header image
Home arrow Resources arrow News arrow Dichter cancels U.K. trip over fears of 'war crimes' arrest
Dichter cancels U.K. trip over fears of 'war crimes' arrest PDF Print E-mail
Dec 06, 2007 at 12:00 AM
By Barak Ravid, Haaretz Correspondent
Haaretz.
Dec. 6, 2007

Public Security Minister Avi Dichter canceled a trip to Britain over concerns he would be arrested due to his involvement in the decision to assassinate the head of Hamas' military wing in July 2002.

Fifteen people were killed in the bombing of Salah Shehade's house in Gaza, among them his wife and three children, when Dichter was head of the Shin Bet security service. He is the first minister to have to deal with a possible arrest.

Dichter was invited to take part in a conference by a British research institute on "the day after" Annapolis. He was supposed to give an address on the diplomatic process.
Dichter contacted the Foreign Ministry and sought an opinion on the matter, among other reasons because of previous cases in which complaints were filed in Britain and arrest warrants were issued on suspicion of war crimes by senior officers who served during the second intifada.

The Foreign Ministry wrote Dichter that it did not recommend he visit Britain because of a high probability that an extreme leftist organization there would file a complaint, which might lead to an arrest warrant. The ministry also wrote that because Dichter was not an official guest of the British government, he did not have immunity from arrest.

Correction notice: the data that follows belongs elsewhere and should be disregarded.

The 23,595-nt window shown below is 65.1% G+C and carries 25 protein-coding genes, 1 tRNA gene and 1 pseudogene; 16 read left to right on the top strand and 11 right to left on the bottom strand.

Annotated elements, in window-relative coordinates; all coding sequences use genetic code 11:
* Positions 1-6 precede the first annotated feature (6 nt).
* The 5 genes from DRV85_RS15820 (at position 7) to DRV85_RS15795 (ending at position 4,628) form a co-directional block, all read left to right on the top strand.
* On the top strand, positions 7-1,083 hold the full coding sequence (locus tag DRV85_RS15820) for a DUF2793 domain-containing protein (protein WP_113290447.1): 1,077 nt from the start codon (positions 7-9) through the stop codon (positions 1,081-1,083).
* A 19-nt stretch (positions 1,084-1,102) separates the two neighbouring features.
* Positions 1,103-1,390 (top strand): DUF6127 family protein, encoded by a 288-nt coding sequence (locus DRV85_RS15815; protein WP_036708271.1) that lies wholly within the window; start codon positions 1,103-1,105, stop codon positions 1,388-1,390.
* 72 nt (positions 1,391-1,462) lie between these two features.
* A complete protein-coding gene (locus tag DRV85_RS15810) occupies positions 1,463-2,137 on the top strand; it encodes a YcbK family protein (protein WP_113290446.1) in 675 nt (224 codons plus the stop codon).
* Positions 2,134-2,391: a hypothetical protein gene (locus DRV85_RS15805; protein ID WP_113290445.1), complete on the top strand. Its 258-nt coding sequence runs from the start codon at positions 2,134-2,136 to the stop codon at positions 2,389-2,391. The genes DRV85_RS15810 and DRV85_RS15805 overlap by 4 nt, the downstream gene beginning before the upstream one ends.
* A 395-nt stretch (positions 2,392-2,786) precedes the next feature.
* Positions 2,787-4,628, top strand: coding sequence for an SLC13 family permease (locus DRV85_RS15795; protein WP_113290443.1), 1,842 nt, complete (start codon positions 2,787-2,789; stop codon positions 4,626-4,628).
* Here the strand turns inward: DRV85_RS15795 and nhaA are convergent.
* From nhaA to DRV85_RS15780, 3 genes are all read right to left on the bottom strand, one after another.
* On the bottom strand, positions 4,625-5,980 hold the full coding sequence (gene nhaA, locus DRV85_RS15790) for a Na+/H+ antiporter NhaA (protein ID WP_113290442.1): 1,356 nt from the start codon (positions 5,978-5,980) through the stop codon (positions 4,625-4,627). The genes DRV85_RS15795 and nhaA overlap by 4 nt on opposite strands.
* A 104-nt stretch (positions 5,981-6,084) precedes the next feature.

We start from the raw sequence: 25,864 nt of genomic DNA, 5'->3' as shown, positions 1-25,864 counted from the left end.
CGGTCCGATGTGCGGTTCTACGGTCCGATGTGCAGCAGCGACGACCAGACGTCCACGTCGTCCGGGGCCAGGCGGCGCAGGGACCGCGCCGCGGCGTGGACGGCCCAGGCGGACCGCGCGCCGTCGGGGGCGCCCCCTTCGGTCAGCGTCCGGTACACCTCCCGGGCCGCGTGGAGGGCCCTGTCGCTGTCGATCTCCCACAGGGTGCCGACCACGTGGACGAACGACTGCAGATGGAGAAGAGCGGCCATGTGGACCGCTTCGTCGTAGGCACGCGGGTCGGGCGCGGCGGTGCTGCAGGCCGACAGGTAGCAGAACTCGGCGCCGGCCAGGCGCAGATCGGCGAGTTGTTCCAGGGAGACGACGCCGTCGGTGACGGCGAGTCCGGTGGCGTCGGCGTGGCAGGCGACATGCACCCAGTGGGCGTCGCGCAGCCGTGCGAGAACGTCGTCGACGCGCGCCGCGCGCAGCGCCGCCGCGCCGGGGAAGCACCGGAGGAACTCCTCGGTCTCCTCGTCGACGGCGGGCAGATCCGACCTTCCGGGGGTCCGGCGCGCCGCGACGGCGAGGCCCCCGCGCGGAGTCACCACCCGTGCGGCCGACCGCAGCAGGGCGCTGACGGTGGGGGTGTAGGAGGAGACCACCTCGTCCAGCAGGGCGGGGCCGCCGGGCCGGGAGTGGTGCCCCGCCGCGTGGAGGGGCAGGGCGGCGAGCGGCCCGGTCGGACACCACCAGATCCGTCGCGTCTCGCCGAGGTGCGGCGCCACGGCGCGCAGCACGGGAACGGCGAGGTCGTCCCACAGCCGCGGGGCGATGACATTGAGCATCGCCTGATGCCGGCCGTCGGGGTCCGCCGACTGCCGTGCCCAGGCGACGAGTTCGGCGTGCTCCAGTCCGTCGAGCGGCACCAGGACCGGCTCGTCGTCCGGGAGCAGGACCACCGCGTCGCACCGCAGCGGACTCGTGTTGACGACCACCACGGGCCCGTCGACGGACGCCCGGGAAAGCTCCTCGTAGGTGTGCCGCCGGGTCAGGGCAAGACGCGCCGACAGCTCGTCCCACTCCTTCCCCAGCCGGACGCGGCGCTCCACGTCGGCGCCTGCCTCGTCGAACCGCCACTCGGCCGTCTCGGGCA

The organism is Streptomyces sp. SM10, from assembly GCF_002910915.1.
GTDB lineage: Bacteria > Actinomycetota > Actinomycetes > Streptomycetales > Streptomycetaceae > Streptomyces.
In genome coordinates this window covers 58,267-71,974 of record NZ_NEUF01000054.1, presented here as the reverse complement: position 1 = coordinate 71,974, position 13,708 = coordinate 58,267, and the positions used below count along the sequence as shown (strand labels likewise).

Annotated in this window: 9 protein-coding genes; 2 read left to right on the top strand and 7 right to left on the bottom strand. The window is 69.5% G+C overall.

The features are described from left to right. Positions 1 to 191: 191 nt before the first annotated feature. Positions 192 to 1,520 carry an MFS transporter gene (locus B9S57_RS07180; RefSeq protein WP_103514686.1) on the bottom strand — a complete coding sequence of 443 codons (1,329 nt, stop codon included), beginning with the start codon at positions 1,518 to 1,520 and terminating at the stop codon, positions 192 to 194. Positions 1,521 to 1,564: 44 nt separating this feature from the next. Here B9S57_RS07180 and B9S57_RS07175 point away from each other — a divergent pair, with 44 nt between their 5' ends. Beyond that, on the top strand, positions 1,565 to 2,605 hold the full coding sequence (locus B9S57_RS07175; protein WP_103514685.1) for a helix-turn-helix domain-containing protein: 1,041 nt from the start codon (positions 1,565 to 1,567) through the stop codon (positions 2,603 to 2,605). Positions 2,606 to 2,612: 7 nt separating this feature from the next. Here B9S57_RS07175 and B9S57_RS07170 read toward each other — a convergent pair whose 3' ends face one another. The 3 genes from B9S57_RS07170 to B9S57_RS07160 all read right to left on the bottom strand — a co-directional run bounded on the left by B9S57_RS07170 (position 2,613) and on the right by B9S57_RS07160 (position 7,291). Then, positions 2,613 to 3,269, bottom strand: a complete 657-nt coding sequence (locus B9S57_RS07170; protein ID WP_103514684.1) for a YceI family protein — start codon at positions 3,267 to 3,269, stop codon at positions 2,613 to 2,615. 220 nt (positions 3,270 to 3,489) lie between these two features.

Read full article...

<Previous   Next>
In the enlightened world it's called robbery

Benny Ziffer, Ha'aretz
May 11, 2007

The discovery of Herod's tomb, or to be more precise a few fragments of dressed stone that one archaeology professor has concluded are the remains of Herod's sarcophagus, have preoccupied television news and magazine programs since Tuesday. Amid the general zeal of the Londons and the Kirschenbaums and their talking-heads colleagues for demonstrating their mastery of the history of the Second Temple period, and to revive debates from their youth movement days over whether Herod was good or bad for the Jews, one important detail was forgotten, or almost forgotten: that the excavation of this tomb of Herod was carried out in occupied territory, where Israel has no moral right to dig and certainly not to remove archaeological artifacts. In the enlightened world, what Israel is doing is called robbery.

Read full article...